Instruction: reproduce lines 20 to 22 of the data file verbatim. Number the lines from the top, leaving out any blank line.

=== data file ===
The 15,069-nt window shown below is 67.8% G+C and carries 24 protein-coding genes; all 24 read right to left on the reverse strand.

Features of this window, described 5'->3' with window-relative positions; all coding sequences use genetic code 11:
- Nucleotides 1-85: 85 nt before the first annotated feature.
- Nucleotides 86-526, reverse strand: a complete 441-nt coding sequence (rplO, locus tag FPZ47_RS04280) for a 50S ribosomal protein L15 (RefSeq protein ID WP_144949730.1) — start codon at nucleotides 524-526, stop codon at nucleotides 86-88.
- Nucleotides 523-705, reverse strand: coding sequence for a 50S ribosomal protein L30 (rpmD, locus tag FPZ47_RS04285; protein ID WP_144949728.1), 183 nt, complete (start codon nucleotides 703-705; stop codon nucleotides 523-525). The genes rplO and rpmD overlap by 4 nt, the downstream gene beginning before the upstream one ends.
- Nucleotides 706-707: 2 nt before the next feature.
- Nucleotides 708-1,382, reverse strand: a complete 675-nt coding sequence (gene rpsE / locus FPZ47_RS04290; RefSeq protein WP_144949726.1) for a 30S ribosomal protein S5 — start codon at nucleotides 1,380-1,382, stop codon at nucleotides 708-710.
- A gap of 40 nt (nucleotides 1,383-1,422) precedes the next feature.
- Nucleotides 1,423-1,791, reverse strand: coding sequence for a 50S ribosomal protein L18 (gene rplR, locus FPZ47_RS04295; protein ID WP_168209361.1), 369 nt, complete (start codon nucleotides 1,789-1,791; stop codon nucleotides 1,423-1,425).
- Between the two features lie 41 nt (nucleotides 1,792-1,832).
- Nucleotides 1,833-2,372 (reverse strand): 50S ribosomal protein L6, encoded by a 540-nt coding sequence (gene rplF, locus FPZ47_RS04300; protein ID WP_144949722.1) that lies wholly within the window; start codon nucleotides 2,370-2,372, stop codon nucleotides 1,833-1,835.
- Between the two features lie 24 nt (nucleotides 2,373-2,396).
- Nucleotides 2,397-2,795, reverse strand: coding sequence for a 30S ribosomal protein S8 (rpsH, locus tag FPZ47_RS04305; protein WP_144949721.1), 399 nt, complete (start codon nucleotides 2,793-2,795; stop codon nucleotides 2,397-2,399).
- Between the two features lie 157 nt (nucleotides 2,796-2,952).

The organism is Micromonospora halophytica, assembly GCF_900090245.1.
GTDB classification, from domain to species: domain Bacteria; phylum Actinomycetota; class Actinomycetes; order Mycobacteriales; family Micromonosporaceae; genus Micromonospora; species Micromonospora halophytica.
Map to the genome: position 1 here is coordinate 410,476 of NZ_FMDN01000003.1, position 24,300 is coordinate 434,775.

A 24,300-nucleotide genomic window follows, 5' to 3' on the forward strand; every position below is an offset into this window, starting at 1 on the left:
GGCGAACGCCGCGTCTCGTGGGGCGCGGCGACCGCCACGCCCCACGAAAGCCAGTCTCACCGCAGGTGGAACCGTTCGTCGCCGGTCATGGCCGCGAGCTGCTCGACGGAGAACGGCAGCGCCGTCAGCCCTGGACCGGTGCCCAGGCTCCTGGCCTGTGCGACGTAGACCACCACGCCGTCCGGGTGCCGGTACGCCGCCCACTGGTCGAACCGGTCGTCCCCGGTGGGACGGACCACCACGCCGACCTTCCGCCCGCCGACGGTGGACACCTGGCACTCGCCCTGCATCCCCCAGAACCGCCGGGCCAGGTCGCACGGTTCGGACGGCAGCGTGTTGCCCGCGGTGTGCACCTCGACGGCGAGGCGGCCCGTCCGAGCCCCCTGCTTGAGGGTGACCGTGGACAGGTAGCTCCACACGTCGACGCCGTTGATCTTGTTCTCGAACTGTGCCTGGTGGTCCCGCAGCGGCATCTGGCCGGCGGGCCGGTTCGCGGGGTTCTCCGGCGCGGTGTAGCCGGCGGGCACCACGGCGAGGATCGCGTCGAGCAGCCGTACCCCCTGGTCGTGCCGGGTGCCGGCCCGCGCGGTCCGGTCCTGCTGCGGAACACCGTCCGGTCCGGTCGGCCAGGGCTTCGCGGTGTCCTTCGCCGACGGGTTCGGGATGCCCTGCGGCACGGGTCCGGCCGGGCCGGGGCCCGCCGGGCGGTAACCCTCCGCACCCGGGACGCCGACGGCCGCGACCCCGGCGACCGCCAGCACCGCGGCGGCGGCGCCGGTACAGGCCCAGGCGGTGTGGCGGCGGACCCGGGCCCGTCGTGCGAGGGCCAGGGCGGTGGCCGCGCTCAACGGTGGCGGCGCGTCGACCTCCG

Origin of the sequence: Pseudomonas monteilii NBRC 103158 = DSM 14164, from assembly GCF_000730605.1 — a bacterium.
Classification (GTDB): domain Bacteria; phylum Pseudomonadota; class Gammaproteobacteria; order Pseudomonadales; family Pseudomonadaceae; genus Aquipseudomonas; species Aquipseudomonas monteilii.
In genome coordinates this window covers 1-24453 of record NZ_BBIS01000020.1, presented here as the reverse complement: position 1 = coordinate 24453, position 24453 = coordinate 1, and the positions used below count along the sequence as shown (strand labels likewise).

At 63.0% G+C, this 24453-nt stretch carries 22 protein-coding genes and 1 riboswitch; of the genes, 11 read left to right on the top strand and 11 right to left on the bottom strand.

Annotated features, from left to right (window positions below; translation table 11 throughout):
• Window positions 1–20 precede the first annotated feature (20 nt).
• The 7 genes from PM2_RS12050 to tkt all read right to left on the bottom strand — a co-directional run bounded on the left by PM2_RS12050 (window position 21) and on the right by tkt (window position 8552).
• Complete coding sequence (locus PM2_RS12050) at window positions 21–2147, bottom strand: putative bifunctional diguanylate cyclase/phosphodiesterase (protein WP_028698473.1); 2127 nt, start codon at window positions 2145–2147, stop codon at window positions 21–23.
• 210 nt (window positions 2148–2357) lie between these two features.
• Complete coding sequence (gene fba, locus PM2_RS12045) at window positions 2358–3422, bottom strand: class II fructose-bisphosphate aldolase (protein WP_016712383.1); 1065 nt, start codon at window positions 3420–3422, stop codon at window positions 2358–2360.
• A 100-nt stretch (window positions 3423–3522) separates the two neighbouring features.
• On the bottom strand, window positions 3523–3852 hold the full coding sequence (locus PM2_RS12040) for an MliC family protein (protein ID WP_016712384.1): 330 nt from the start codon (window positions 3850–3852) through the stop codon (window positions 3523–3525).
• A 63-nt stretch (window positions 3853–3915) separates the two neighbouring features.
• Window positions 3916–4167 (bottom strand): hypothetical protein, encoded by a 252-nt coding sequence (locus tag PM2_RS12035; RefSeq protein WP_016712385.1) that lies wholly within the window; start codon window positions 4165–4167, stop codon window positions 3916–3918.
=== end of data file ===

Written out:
Origin of the sequence: Pseudomonas monteilii NBRC 103158 = DSM 14164, from assembly GCF_000730605.1 — a bacterium.
Classification (GTDB): domain Bacteria; phylum Pseudomonadota; class Gammaproteobacteria; order Pseudomonadales; family Pseudomonadaceae; genus Aquipseudomonas; species Aquipseudomonas monteilii.
In genome coordinates this window covers 1-24453 of record NZ_BBIS01000020.1, presented here as the reverse complement: position 1 = coordinate 24453, position 24453 = coordinate 1, and the positions used below count along the sequence as shown (strand labels likewise).